11.22.63 BY STEPHEN KING
HODDER & STOUGHTON (HARD BACK), 2011
BLURB FROM THE COVER
Jake Epping is an English teacher in Lisbon Falls, Maine; who makes extra money teaching in an adult education programme. One day, he received an essay from one of his students – a harrowing first person story about the night, fifty years earlier, when Harry Dunning’s father came home and killed Harry’s mother, his sister, and his brother with a sledgehammer.
Later, Jake’s friend, Al who runs the local diner, divulges an extraordinary secret: his storeroom is a portal to 1958. He enlists Jake to an insane – and insanely possible – mission to try to prevent the Kennedy assassination.
Inspired by his desire to put things right for Harry Dunning, Jake leaves a world of iPods and mobile phones for a new world of Elvis and JFK, of big American cars, root beers and Lindy Hopping. It is a haunting world of a troubled loner named Lee Harvey Oswald and a beautiful high school librarian named Sadie Dunhill, who becomes the love of Jake’s life – a life that transgresses all the normal rules of time.
I have never been what you’d call a crying man.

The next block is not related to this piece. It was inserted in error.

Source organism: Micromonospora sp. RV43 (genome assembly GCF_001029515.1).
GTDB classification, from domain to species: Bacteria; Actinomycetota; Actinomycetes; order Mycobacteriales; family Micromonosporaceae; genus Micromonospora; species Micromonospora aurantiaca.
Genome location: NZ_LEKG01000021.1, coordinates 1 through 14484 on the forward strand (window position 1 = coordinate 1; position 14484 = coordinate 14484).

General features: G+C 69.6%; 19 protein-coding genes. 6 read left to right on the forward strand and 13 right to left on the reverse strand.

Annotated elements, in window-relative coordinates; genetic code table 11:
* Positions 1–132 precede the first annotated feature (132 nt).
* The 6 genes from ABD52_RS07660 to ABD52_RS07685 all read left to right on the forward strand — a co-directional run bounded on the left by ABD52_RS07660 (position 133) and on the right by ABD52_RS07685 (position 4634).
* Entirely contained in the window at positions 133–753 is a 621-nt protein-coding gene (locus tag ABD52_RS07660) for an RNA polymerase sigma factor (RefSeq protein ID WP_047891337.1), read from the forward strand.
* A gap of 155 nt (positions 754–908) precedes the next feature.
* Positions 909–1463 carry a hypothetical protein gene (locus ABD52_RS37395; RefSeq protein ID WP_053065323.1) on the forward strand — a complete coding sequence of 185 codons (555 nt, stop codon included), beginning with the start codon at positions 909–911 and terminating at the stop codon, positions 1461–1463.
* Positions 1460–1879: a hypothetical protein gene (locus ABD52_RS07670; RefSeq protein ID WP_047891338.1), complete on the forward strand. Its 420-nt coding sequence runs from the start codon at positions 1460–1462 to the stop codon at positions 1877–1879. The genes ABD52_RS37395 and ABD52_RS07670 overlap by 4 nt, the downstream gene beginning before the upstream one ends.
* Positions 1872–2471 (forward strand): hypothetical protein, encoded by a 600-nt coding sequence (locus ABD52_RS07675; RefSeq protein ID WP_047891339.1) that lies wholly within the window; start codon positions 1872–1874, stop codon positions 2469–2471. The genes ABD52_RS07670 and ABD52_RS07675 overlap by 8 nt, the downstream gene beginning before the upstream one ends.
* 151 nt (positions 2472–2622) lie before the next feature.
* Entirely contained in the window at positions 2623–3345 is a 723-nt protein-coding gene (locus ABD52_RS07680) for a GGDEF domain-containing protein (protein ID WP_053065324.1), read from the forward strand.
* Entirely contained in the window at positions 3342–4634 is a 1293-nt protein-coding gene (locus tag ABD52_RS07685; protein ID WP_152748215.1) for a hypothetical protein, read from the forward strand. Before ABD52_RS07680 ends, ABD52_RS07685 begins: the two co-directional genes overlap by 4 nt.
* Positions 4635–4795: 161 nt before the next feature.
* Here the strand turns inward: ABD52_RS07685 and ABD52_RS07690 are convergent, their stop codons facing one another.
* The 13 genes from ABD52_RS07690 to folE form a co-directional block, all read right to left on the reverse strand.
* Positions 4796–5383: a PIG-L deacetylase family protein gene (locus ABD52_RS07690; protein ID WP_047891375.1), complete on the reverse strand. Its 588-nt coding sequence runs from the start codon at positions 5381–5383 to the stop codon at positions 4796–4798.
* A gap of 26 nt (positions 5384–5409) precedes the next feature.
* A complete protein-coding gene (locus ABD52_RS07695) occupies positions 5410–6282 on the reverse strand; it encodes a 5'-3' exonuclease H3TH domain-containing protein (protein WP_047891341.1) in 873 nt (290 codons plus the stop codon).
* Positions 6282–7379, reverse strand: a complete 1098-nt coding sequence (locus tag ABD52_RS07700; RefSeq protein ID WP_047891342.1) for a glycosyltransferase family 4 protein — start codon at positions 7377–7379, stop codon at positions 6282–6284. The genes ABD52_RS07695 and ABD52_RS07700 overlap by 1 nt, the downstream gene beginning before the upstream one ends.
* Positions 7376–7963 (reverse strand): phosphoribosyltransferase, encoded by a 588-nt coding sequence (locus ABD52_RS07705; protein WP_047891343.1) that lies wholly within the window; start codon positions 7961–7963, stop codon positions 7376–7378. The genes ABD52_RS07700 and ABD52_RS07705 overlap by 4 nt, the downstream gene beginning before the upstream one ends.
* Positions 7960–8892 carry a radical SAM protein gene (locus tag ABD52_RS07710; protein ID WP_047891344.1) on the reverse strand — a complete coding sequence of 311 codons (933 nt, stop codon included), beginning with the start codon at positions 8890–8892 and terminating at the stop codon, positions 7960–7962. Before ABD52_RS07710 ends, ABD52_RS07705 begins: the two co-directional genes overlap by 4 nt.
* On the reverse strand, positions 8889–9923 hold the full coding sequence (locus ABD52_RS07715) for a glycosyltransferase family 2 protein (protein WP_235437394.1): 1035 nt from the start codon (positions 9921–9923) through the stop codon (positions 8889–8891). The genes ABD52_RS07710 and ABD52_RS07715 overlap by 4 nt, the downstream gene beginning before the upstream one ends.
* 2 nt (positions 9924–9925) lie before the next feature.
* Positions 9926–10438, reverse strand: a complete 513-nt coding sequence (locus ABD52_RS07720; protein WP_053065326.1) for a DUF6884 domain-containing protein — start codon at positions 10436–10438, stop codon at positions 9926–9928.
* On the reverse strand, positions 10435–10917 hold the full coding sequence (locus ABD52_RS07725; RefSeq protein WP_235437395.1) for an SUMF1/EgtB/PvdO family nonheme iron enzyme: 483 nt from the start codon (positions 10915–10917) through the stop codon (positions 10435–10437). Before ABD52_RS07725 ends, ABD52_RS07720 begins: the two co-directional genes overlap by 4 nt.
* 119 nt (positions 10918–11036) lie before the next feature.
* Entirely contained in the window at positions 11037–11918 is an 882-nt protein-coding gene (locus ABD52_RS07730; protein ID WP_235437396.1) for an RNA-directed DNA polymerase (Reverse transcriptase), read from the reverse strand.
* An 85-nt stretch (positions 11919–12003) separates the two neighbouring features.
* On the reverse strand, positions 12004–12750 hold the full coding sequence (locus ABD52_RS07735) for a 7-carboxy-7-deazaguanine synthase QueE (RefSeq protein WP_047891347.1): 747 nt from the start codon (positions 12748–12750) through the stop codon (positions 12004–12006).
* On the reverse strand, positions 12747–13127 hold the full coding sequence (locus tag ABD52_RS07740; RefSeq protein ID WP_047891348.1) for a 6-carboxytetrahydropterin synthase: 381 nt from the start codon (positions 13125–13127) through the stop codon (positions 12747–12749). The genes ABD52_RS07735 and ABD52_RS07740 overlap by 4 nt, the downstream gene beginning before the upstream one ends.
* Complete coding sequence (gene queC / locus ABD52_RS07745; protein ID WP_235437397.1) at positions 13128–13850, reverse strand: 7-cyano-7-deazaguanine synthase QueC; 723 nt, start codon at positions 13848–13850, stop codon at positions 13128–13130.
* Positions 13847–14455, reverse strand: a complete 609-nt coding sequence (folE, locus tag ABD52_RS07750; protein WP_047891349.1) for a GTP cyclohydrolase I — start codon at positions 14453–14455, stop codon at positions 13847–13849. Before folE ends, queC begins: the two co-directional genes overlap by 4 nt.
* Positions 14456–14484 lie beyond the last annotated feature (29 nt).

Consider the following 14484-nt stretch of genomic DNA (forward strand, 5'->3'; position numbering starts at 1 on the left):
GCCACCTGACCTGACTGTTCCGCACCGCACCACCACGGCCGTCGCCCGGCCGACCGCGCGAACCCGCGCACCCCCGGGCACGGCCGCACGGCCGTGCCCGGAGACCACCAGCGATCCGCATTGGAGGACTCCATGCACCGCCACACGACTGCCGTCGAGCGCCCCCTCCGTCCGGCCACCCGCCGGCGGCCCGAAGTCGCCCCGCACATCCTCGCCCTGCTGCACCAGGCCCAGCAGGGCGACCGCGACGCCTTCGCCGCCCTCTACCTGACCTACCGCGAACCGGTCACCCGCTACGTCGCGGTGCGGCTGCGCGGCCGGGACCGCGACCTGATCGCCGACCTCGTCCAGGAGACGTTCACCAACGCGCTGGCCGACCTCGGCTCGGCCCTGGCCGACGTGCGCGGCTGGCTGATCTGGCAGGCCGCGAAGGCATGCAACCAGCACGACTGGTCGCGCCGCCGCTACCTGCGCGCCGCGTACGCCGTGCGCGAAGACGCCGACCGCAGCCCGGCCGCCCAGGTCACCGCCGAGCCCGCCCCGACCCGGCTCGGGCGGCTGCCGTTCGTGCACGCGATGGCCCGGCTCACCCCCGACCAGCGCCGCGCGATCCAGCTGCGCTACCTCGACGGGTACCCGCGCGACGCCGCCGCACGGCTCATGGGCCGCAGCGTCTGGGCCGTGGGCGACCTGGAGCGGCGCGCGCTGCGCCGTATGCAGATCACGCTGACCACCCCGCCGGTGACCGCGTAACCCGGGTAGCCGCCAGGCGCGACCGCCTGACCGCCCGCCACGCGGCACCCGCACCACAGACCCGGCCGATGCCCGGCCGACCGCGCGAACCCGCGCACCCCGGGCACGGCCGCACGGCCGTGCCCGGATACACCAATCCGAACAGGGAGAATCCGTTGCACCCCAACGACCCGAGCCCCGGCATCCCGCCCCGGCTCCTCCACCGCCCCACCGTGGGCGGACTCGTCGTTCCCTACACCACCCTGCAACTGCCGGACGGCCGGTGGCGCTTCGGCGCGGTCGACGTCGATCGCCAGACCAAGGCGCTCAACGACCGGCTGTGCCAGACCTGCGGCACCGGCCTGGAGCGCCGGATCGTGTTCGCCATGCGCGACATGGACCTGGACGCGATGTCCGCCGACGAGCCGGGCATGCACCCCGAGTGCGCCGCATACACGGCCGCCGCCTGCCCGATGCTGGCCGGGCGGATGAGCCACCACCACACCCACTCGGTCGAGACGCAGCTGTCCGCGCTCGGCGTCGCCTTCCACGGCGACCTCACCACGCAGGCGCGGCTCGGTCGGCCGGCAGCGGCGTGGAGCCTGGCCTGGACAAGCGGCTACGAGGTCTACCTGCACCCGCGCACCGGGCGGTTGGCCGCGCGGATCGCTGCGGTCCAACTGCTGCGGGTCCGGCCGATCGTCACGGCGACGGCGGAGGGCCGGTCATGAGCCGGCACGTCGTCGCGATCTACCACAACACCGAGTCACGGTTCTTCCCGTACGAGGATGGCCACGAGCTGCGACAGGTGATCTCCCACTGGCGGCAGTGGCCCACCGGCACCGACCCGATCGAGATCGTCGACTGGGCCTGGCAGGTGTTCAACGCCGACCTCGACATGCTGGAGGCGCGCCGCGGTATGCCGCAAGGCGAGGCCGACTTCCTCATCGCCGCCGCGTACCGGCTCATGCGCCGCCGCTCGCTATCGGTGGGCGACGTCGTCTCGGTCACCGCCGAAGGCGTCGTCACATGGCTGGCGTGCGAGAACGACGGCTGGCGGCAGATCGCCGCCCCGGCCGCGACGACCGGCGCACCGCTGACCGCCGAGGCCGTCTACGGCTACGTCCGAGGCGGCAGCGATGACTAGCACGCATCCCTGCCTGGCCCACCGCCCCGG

This was my second read through of 11.22.63. I loved it even more this time around. 11.22.63 is a brilliant novel, brilliant. 11.22.63 is an example of how great King can be. I was sucked right into 11.22.63 from the start when Jake read’s Harry Dunning’s heart-breaking essay to the end when he dances with Sadie, now an old woman with white hair. One of my absolute favourite parts is when Jake meets Beverley Marsh and Richie Tozier from IT in his first trip to 1958. Jake meets them after the loser’s club believe they’ve killed the monster but Jake senses something is very wrong in Derry. There are some sad moments in 11.22.63 that brought tears to my eyes. When Sadie is attacked by her ex-husband. All of the factors that try to stop Jake from being at the Book Repository as Kennedy drives past. The moment Jake realises how much he fucked the world up by saving Kennedy and needs to travel back and re-set the clock and lose Sadie forever. I love the concept behind 11.22.63 and King executes it brilliantly. One of my favourite stories is A Sound of Thunder by Ray Bradbury which deals with the consequences of screwing with the past. 11.22.63 is a similar story on a much larger scale. This is one of my favourite King novels and one of his best.